It’s been a rough stretch of years for the housing market…and it looks like things will get a bit worse before they start to improve.

Many experts are predicting the final phase of what’s being called a housing market triple-dip “trifecta” in the coming months.

The initial dip took place in 2009, after the financial markets dropped dramatically during the early phase of the Great Recession.

The housing market rallied the following year, when the federal first-time homebuyer tax credit was introduced, but prices fell after that program expired.

Pat O’Keefe, the Director of Economic Research at J H Cohn, says for the past several months there’s been a hiatus on foreclosures – because of legitimate complaints about the way in which foreclosures were being processed – but now, “they have been resolved, by way of oversight mechanisms to assure that the foreclosures are properly discharged – and as a consequence, that inventory that has accumulated will now come to the market…and we probably will see a temporary decline in prices over the next 9 to 12 months.”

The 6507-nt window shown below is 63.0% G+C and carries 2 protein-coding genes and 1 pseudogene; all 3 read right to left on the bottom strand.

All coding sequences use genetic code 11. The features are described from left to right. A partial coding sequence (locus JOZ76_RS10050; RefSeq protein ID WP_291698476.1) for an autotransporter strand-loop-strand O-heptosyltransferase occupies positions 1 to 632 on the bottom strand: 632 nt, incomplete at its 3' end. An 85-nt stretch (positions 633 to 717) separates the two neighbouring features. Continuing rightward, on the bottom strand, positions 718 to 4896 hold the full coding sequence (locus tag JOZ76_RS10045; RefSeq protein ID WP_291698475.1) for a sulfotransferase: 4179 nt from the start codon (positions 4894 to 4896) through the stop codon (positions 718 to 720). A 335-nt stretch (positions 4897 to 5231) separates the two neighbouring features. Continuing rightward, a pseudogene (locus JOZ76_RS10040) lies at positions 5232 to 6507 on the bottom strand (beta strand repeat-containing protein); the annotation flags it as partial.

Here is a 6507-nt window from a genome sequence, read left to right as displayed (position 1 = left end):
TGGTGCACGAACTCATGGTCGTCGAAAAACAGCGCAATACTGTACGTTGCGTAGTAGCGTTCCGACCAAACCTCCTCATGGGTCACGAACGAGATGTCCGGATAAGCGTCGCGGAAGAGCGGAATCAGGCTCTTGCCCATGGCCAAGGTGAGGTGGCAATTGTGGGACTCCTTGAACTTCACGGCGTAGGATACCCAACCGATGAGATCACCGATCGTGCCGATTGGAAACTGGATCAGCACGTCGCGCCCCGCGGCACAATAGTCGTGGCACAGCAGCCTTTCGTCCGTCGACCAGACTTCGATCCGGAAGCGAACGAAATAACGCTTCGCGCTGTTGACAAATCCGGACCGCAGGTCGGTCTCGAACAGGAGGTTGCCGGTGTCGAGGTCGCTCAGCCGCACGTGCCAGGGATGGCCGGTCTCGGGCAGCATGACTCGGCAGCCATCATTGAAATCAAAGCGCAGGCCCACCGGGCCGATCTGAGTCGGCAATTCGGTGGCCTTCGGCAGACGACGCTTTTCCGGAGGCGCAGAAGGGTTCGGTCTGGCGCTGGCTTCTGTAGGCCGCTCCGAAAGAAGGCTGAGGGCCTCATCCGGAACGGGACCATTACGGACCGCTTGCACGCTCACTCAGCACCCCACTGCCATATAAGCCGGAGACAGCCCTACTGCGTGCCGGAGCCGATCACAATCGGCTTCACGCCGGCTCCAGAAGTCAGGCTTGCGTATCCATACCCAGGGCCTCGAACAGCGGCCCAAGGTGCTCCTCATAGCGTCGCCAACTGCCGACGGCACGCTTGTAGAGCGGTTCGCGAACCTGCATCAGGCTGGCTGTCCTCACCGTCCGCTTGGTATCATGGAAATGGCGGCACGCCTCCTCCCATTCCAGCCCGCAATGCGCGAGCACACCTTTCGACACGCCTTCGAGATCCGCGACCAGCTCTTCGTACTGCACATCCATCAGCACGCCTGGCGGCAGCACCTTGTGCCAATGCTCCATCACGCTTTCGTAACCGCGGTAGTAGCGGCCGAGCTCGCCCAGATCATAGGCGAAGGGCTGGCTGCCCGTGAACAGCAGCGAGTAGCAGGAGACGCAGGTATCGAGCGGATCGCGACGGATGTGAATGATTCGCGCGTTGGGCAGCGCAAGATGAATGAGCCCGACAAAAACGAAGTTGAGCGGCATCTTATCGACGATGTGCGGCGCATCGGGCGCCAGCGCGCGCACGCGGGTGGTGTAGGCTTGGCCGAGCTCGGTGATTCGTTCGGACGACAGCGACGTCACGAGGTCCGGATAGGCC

He says the downward pressure on prices may not be too bad, however, because the accumulation of foreclosure inventory is well known, “so people who are buying today are least informed about this outstanding glut of distressed properties, and presumably have made their purchase decision with an eye toward the likelihood that there will be a further, temporary decline in prices…I think a 3 ½ decline over the next year is not out of the ballpark – but compared to where we have been, that is a relatively modest further adjustment.”

O’Keefe adds in reality “the housing market has bottomed – sales volumes have remained relatively stable for the past 12 months, in both the resale market and the new sale market…and with slow but steady improvement in both jobs and incomes, the interest in buying a house will pick up…barring some unforeseen financial problem, like the debt crisis in Europe.”